In 2019, William "WD" Feeney attempted to cross a Columbus, Ohio, street in his wheelchair. He never made it to the other side as a dump truck struck and killed the 30-year-old educator in the crosswalk, sending shock and sadness throughout people in the community.
Arkansas native Helen Michelle Brown Dowdell, who was working in Columbus at the time, was one of them.
"I was floored because [the accident] was less than a block away from one of our offices. Everyone was talking about it," says Dowdell, who has since made her home in the Atlanta area. "I used to see this young man in the community on occasion, very independent, a grad student. I was overwhelmed with grief. I was so burdened by it, like, this shouldn't happen."
What Dowdell didn't know then was just how common such accidents occur.
A 2015 Georgetown University Medical Center study found that of the estimated 5,000 fatal traffic wrecks occurring annually between 2006 and 2012, those involving people in wheelchairs had a 36% higher fatality rate than pedestrians on foot.
What's more, recent statistics indicate the problem has only worsened. The U.S. Department of Transportation reported in March that despite substantially fewer miles driven that year due to covid, 2020's total traffic fatalities were the highest since 2017. As a category, traffic fatalities involving pedestrians were up almost 4% year over year from 2019.
About 3.3 million Americans use a wheelchair at any given time, per Global News. But for Dowdell, the concern boiled down to a considerably smaller sample size.
"My father [is] a veteran and is in a wheelchair," she says. "Thinking of him, I really feel like the issue presented a whole larger spectrum of uncertainty that hadn't been addressed. For a person in a wheelchair, the major organs are located in almost complete, perfect alignment with the front of the car. There's no cushion, no airbag, no one can travel in a bubble. It's just an unfortunate collision and most of the time it's fatal.
"So many scenarios ran through my brain over that, and I just started building solutions that could potentially work. One night, I literally woke up out of my sleep and sketched it out."
An invention was born.
Dowdell's inspiration was for improved crosswalk safety devices, which strikes at the heart of the problem of pedestrian traffic deaths. The Georgetown study showed that about half of fatal crashes involving wheelchairs and vehicular traffic occurred at intersections and that in 40% of cases, traffic flow was not controlled.
Dowdell's idea was for a device that would provide a better warning to motorists as to who is in, or about to enter, the crosswalk. Being seated, wheelchair users are lower and can therefore be harder for motorists to spot, especially in larger vehicles and trucks ... a situation made worse by distracted drivers.
"It's what we call a sightline visibility issue," she says. "That's not just for people who use mobility aids. It's also for blind pedestrians and people who are of small stature. Signal-light intersections use a regular traffic signal to regulate traffic that was introduced at a time when people who were wheelchair bound or blind weren't necessarily independently traveling as frequently as they are now.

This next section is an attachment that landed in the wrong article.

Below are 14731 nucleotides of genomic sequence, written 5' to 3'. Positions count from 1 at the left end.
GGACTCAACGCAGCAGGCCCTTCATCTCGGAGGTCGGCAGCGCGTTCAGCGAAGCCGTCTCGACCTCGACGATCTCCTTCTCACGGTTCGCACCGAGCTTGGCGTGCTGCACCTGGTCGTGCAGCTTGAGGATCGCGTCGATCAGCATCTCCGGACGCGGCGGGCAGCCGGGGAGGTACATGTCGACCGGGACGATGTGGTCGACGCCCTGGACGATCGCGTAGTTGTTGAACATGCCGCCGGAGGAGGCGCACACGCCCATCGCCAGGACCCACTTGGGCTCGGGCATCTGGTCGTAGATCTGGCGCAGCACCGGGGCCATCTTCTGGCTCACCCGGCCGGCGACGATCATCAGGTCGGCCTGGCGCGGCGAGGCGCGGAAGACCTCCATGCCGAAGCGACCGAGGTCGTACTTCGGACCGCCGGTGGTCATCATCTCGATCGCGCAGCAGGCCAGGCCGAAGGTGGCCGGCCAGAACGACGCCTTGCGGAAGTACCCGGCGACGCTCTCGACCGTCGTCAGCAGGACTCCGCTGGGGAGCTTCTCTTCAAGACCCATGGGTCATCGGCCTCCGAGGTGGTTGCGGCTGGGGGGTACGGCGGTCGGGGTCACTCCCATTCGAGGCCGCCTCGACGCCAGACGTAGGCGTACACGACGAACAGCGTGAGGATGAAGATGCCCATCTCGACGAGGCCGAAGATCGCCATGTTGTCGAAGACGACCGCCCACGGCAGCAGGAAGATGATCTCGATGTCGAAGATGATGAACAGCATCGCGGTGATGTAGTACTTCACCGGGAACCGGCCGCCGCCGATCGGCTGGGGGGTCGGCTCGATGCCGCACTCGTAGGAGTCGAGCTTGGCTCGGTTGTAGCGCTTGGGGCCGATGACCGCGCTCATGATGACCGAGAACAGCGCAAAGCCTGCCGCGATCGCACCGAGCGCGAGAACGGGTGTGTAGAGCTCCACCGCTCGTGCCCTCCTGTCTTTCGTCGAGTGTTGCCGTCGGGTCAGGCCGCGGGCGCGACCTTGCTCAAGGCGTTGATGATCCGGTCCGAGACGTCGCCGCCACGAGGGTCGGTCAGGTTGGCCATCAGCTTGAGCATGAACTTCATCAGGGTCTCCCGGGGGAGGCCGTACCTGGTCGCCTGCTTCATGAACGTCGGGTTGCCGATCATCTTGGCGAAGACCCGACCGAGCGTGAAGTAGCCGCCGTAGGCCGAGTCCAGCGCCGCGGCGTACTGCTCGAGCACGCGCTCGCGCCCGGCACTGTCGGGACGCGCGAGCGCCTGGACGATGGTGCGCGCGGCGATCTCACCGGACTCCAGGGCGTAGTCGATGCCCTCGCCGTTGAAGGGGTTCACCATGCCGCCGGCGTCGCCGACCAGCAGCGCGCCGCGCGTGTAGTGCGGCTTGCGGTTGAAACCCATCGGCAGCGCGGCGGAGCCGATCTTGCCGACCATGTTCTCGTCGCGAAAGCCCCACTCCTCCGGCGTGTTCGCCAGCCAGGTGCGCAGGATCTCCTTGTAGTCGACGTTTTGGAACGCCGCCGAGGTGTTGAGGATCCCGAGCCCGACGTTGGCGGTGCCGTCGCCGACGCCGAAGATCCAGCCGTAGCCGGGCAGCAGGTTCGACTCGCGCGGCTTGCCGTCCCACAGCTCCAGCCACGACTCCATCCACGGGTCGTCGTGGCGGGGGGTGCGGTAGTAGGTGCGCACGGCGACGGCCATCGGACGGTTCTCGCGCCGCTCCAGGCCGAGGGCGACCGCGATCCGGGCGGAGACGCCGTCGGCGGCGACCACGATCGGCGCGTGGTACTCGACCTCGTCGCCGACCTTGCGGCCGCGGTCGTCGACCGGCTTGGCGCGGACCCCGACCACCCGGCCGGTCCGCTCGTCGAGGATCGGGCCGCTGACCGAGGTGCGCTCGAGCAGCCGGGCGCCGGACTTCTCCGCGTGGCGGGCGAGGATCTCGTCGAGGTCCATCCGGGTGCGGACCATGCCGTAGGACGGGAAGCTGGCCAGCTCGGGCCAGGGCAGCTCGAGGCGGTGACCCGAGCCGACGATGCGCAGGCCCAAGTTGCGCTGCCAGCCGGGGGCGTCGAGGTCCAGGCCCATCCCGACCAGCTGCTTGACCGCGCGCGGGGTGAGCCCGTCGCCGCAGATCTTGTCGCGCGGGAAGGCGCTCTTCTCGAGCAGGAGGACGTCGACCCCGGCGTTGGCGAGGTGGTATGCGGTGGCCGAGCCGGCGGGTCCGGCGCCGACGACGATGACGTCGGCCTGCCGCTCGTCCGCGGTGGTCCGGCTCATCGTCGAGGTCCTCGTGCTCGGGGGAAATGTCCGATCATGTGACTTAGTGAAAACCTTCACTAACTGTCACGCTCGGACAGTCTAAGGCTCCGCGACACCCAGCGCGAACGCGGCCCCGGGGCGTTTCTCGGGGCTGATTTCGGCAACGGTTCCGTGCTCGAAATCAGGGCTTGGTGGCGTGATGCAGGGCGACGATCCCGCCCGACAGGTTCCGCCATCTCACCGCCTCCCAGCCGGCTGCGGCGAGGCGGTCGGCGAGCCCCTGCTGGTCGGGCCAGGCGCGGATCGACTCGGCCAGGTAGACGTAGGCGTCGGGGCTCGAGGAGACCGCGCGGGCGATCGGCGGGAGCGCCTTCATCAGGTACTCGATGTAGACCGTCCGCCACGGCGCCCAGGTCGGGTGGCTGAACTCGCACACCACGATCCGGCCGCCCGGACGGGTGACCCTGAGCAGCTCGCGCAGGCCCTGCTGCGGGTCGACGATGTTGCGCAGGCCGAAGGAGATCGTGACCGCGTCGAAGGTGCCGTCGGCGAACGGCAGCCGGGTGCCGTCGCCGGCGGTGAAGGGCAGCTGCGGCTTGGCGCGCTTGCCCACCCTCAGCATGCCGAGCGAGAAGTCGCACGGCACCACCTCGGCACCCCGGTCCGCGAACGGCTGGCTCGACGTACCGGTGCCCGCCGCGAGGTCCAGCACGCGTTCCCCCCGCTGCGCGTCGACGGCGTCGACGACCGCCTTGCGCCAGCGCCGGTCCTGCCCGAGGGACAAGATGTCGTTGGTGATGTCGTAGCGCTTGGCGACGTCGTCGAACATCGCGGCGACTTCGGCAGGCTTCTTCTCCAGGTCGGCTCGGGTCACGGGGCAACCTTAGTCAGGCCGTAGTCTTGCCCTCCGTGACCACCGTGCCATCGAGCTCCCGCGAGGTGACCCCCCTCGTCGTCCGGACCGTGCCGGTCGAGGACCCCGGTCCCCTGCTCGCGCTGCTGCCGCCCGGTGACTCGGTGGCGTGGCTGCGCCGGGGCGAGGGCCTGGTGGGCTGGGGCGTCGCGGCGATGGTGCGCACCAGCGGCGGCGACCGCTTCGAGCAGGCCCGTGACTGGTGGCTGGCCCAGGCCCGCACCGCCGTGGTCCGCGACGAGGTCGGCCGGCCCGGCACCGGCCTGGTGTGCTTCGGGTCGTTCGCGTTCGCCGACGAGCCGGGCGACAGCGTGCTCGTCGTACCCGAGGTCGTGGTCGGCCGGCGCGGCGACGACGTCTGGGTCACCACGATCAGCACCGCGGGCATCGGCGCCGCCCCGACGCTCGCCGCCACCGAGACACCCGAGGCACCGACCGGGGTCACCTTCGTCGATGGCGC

"Also, if you think about it, science and technology have far exceeded the advancement of our intersections in our infrastructure. Electric vehicles, for example, have come quite a long way, right? You don't hear a thing as they approach a crossing, unlike other vehicles."
Dowdell's device integrates with existing traffic control systems, displaying the international symbol for accessibility — essentially the same icon that marks parking spaces reserved for those with enhanced physical needs — and making other adjustments to allow a pedestrian time to cross the street safely.
"The disability community needs access, and we have to identify what that is and acknowledge them, see them and give them the same opportunities that we all have by creating equity at the intersection," she says. "Our system puts the power back into the person's hands so they can access the same areas as safely as a walking pedestrian."
The innovative system, marketed as Wheeldestrian, was also designed in such a way to make it easy for communities to adopt it without completely throwing out their existing infrastructure.
"This doesn't restrict anything, it doesn't break down anything — we don't even increase the carbon imprint, even though we're creating something totally new," Dowdell says. "What I didn't want is for cities to feel like we're coming in and shoving something down their throats in addition to all the other things they're doing. Our product is a real-world device that is ready to be integrated into existing traffic systems, resembling a plug-and-play piece of additional technology."
Wheeldestrian's system includes a sign mounted between traffic lights displaying the international accessibility symbol. Modified pedestrian signal heads (those metal boxes that flash "Walk" and "Don't Walk") are situated on each side of the intersection with call buttons used to activate the system.